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Universitat Autònoma de Barcelona

UAB research at the MARQ exhibition on the first kingdoms of prehistoric Europe

21 Mar 2024
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The "Dinastías" exhibition, curated by the researcher of the Department of Prehistory Roberto Risch, brings together a sample of object never seen before in Spain thanks to the collaboration of twenty European museums, and can be visited at the Archaeological Museum of Alicante from 26 March to 13 October. The archaeological, palaeogenetic and palaeoconomic work of UAB researchers on the prehistoric societies of the Bronze Age in continental Europe has been key in the organisation of this exhibition.

Alguns dels objectes que es poden veure a l'exposició

"Dinastías" will exhibit 482 pieces from 21 museums and museum institutions in Spain, Hungary, Slovakia, Germany, Czech Republic, Poland, Belgium, Portugal and Denmark. These objects, never before exhibited in Spain together, and with some of the most important ones shown for the first time in Spain, belong to the first state-societies that emerged in continental Europe around 2200 BCE, at the beginning of the Bronze Age: El Argar (southeast of the Iberian Peninsula), Unetice (Czech Republic, central Germany and Slovakia) and Otomani-Füzesaboni (Romania and Hungary). The exhibition allows not only to appreciate masterpieces of the craftsmanship of the period, but also to understand how those first societies arose, who their creators were, how their political, economic and social organisation was built and how they related to each other.

Among the most exceptional pieces of the exhibition are the "treasure" of Téglás (Hungary), the grave goods of the princely mound of Leubingen (Germany), the Argaric sword of Guadalajara, or the golden diadem, also Argaric, of Caravaca de la Cruz. In addition, for the first time in Spain the celestial disc of Nebra, the oldest realistic representation of the sky in the world (1700 BCE), will be on display by means of an exact reproduction. Also on display will be pieces from the 19th century excavations carried out by the Siret brothers in Almeria and Murcia, which have been in the Royal Museums of Art and History of Belgium for the past 120 years.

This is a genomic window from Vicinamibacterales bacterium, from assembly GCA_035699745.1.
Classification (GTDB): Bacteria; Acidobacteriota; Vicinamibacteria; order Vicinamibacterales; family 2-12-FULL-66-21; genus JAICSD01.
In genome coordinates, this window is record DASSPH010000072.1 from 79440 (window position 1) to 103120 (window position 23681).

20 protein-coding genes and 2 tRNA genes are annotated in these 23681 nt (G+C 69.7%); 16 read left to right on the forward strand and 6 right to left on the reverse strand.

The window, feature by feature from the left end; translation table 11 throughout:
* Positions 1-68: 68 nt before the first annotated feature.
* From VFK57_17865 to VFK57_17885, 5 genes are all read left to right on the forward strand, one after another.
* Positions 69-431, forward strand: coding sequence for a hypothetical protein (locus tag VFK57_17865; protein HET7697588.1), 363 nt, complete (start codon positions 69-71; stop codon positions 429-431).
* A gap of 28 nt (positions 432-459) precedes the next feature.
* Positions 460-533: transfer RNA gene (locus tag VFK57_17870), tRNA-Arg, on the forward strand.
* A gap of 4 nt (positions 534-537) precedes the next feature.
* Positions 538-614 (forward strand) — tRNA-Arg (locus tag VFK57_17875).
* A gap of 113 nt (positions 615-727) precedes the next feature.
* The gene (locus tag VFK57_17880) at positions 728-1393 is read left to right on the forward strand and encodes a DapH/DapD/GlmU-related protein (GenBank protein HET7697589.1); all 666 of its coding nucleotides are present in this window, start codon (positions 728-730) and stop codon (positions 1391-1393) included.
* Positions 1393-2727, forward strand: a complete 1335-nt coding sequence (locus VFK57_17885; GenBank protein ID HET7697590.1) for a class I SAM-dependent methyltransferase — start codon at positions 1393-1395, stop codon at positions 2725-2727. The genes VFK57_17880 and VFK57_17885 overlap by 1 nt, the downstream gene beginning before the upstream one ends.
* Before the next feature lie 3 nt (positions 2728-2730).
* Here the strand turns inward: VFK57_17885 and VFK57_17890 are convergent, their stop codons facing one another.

"The exhibition allows us to rediscover a society and a period of enormous importance for Western Europe which for a long time, due to military and political conflicts, have been forgotten," explains Roberto Risch, researcher at the UAB, "and this will help us understand how many aspects that are part of our reality began to take shape almost as soon as we were united in different parts of Europe, such as the institutionalization of war, social inequality, the appearance of political borders and competition for control of territories and their resources, and long-distance exchange".

Archaeologists Juan Antonio López Padilla (MARQ) and Janos Dani (Museum of Debrecen, Hungary) worked alongside Roberto Risch in the curation of the exhibition.

The UAB, key in the organisation and content of the exhibition

Roberto Risch, professor of Prehistory at the UAB, is member of the Research Group in Mediterranean Social Archaeoecology (ASOME), which carries out excavations at the Argaric sites of La Bastida, La Almoloya and La Tira del Lienzo (Murcia), where the group has made numerous discoveries; some of them, such as the princely tomb and the government building of La Almoloya, have highlighted the importance of the El Argar society as one of the first states in Europe. In addition, in recent years the research team has been conducting palaeogenetic and palaeoeconomic analyses at the sites of El Argar and Unetice, which have shed new light on how its inhabitants were related.

The ASOME team, together with other researchers from the Department of Geology of the UAB, has also been involved in the preparation of the exhibition catalogue. A total of 400 pages with informative articles that allow us to understand these first Bronze Age state-societies that marked a turning point in the history of Europe.